This is the last part of my little story about time. Read first the 1st part, then the 2nd part 🙂 Indeed a little story towards discovering or rather uncovering “where have all the flowers gone to?” .
Now back to myself again. During the process of attempting to uncover my own priorities, I finally realized that my priorities changed when I decided to get married. Having children and a family of my own, slowly but steadily, made me become more significant. No doubt, my priority now is being with my family, my children.
I may spend five minutes longer bathing my baby simply because I sing to him several songs when he’s trying to figure out how the transparent liquid called water does its magic to his body. I may spend two minutes longer rubbing the euky oil on strategic points of his body so that he won’t catch cold easily. I may spend three minutes longer making sure he’s really dry after bath, cleaning his ears and nose as well. I may spend a minute longer to make sure his diaper is nicely put on so that he won’t have marks on his cuddly little thigh. I may spend five minutes longer to let him know his ‘Connie cow’ produces different sound from his ‘Moo-Moo cow.’
I may spend more than ten minutes listening to my eight year old babbling about his drawing of a huge shopping mall which he plans to have when he grows up and all those shops and facilities available in it. I may spend another fifteen minutes listening to him giving an overview of his going-to-be an astronaut journey to space, the space station to be set-up, the special kind of space craft, extra special space suit and all other details regarding the planets, the universe, even the UFO’s.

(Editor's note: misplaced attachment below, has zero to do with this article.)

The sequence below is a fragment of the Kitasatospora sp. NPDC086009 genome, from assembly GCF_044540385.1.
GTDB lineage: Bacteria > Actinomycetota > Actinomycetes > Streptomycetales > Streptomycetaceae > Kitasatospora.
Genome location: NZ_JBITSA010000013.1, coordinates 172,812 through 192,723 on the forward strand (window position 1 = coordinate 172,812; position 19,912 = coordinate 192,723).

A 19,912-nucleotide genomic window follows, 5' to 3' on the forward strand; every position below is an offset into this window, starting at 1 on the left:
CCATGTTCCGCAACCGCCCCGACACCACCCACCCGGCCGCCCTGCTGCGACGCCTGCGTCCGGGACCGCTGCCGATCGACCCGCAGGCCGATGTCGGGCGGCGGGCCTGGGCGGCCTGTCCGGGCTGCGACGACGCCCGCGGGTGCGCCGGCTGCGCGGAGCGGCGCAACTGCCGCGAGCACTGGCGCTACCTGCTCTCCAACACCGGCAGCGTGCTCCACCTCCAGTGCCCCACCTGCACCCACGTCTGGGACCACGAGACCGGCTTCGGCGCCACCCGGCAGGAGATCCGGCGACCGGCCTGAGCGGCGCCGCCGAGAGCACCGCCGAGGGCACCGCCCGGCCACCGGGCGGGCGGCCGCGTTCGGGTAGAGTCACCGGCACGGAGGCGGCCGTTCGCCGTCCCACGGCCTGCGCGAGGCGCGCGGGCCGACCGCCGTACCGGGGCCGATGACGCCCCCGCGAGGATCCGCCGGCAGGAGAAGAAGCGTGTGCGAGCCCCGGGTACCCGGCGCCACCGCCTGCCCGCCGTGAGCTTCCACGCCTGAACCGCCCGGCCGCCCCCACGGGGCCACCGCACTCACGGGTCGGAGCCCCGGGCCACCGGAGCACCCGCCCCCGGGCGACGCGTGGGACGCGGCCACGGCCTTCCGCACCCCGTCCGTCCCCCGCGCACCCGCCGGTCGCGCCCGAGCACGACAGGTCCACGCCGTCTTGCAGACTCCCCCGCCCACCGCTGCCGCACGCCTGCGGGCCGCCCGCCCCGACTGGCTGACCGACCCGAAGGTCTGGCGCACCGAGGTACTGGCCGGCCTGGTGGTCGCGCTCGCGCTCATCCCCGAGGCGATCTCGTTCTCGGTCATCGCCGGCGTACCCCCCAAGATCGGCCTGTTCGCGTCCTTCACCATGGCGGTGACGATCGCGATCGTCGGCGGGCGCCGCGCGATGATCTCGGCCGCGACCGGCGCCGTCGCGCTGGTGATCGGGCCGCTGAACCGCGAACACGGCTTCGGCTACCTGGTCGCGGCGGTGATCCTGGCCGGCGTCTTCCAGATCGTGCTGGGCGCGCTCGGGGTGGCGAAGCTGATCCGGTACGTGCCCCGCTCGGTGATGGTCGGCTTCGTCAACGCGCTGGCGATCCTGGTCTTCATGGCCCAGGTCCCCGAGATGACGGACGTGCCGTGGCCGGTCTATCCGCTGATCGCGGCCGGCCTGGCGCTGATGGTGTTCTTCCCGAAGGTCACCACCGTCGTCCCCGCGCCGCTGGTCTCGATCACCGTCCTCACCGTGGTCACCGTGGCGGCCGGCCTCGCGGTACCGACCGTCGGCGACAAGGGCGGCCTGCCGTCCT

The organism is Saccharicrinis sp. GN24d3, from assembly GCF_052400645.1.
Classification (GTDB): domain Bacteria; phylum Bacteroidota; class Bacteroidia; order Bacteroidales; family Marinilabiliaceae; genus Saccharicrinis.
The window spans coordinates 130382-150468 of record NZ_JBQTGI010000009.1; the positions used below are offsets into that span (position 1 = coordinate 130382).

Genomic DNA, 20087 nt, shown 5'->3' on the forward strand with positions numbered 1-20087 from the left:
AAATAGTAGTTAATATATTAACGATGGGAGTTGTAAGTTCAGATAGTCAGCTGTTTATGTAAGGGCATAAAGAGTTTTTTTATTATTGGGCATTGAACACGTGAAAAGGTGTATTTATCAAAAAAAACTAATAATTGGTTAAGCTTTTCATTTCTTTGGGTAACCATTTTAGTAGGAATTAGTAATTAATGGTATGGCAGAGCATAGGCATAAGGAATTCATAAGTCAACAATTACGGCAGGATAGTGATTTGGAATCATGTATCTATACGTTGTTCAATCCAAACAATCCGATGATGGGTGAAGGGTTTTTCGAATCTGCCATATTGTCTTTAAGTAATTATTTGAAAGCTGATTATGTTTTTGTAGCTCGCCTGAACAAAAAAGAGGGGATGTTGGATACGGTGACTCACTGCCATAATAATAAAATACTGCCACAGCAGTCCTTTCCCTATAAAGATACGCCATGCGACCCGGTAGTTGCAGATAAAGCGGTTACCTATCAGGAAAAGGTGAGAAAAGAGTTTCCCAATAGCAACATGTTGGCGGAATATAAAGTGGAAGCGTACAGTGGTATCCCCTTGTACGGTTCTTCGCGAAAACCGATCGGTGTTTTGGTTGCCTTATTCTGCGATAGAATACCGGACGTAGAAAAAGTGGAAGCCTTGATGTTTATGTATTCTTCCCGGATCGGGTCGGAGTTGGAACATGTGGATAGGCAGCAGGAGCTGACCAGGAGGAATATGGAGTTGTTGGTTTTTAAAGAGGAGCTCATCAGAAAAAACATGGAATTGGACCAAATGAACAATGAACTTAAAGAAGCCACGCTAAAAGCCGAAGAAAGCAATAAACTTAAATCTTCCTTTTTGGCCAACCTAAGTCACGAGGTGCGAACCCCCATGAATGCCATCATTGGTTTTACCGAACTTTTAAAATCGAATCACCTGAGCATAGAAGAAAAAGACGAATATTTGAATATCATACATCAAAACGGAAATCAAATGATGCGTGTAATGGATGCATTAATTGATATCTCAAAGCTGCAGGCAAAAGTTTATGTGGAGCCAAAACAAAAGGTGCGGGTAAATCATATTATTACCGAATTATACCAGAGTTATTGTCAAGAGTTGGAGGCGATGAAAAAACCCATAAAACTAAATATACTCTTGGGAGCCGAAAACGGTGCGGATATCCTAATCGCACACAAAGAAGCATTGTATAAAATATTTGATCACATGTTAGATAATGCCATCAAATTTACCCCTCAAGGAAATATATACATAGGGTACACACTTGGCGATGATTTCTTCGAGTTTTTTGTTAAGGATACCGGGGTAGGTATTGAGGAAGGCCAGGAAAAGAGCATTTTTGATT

The question here is, where do I get all the extra minutes to do all these?
Two minutes here plus three minutes there, plus another five minutes here, and fifteen minutes there, altogether will become several numbers of hours a day. That’s excluding the time spent waking up several times at night breast feeding and making sure that the little one is sleeping happily and comfortably, plus those never ending daily house chores and what not.
Do I get more than twenty four hours a day? How I wish I do but too bad it will never happen. The extra time to perform all these activities come from the opportunity cost. Opportunity cost? A-ha, that’s right. Life is about balance after all.
In accounting and economics, we know that any decisions that involves a choice between two or more options has an opportunity cost. In a simpler term, if you spend more here, you must spend less somewhere. Opportunity cost is useful when we want to evaluate the cost and benefits of choices. For instance, if I decided it’s worthwhile to spend half an hour reading to my children, I have to spend half an hour less browsing my favorite magazine. If the choices are simpler, surely they won’t be a problem.
But what if the choice between two options is not really that easy to decide? Which one to keep, and which one to let go? For example, quitting my good, stable, rewarding, professional career or send my beloved baby to the nearby child care centre and let other people to look after him, at least 8 hours a day, five days a week? My priorities were clear, and I know my opportunity cost is definitely costly.
Does it make me a happy person?
Post your comments or questions, I would indeed be happy to share the truth….